The guarantees of freedom of religious beliefs accorded to minorities under ICCPR are also violated by kidnapping minority girls and forcibly converting them to Islam.
According to a report published in Pakistan Today on 8 April 2014, around 1,000 Christian and Hindu women in Pakistan are forcibly converted to Islam and married to Muslim men every year including Rinkel Kumari in Ghotki in Feb 2012. She cried before chief justice of Pakistan Chowdhry Iftikhar in his court room to be handed to parents but the controversial judge turned his ears deaf and handed her to kidnapper follower of Pir of Bharchoondi, nortorious for kidnapping Hindu girls, keeping them his Harem for months and then marrying them to his Mureeds after conversion.
The report states the estimates of the incidence of forced marriage and conversion of 700 victim Christian girls and 300 Hindu girls per year, adding that the true scale of the problem is likely to be much greater, as a number of cases are never reported or do not progress through the law-enforcement and legal systems.
Though passed by NA but resolution is not binding on government but as a parliamentary practice.
In first 5 months of 2014, as many as 6 Hindu temples were ransacked: Dharamshala at Larkaha, was set on fire on March 13, Hanuman Mandir at Hyderabad on March 17,, Parbraham Ashram at Mith on March 30, Shri Guru Garanth Saheb at Madeji district Shikarpur and burning of Hindu holy book Bhagwat Geeta.
Though NA on May 14 this year condemned these attacks and asked for beefing up security of their holy places of worship and asked government to take measures on priority basis to protect holy places of religious minorities, yet as is evident from the protests that Hindu Mandirs are still not safe. The attacks on Mandirs have compelled Hindus to leave Pakistan and accoring to figure presented in NA by a minority law maker during the months of March and April 2014 as many as 10,000 Hindus have migrated to India.
Hearing petition of Dr. Ramesh Kuman Wankwani MNA about recent attacks on Hindu Mandirs on June 19,2014 ,chief justice of Pakistan Justice Tasaduq Hussain Jeelani lamented that it was unfortunate that constitutional provisions related to protection of minority rights have not been implemented. CJP said in addition to Objectives Resolution, Article 20 of the constitution also guarantees protection of minority rights. Apex court also ordered formation of National Council on Minorities.
According to estimation by an NGO there are more than 7000000 Hindus currently living in the different states of Pakistan, but majority of Hindus is settled in the province of Sindh.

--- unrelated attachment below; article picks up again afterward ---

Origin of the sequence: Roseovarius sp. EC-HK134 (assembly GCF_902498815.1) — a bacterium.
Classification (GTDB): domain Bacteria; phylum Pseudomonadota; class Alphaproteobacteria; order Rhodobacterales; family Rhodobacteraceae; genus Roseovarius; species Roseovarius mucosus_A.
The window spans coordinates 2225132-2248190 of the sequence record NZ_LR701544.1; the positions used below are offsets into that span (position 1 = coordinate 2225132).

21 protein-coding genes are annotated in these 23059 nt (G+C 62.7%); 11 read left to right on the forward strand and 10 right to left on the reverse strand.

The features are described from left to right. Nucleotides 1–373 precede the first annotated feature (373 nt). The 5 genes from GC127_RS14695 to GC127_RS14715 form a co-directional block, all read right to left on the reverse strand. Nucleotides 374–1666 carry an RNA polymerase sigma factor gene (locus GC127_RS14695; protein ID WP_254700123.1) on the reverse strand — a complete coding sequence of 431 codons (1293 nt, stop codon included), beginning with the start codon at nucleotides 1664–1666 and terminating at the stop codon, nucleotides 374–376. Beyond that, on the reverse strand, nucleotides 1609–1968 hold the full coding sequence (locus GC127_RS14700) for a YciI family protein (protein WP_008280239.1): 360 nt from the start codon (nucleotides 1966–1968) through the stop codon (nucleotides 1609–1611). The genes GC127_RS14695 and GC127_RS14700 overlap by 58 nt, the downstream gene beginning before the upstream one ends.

The Hindus of Pakistan are a religious minority in an overwhelmingly Muslim society. They constitute about 5.5% of the population of 180 million (according to 1998 census). They live primarily in the urban areas of the province of Sindh in the lower Indus valley and over half are concentrated in the south-east district of Tharparkar which borders India. For the most part Hindus in Pakistan are well educated and active in commerce, trade and the civil service but majority of lower caste work as Haris.
According to an independent source, around 20 lac Hindus belonging to scheduled castes ( Dalits) are engaged to work as Haris ( peasants)on big farmlands of lower Sindh where they work as bonded peasants, kept in private jails under surveillance of armed men of landlords not allowed to move outside farmlands. They being most vulnerable their women and girls happen to be easy prey to landlords and their Kamdars lust.
According to the US commission on International religious freedom (USCIRF) annual report, “The government of Pakistan continues to engage in and tolerate systematic, ongoing, and violations of freedom of religion or belief.
To sum up Pakistan is in complete and total violation of its international obligations of religious freedom, civil and political rights which can jeopardize the status of grant of trade benefits to Pakistan under the GSP Plus Scheme of the European Union.
Introduction: writer is bureau chief of daily Messenger Karachi, editor daily Pioneer Pakistan (online)and reporter in Pakistan for Pakistan Weekly, Burkeley,USA. Also general secretary of Hyderabad Union of Journalists (PFUJ Dasoor), member European Journalism Center, member governing body Hyderabad press club and member Writers International.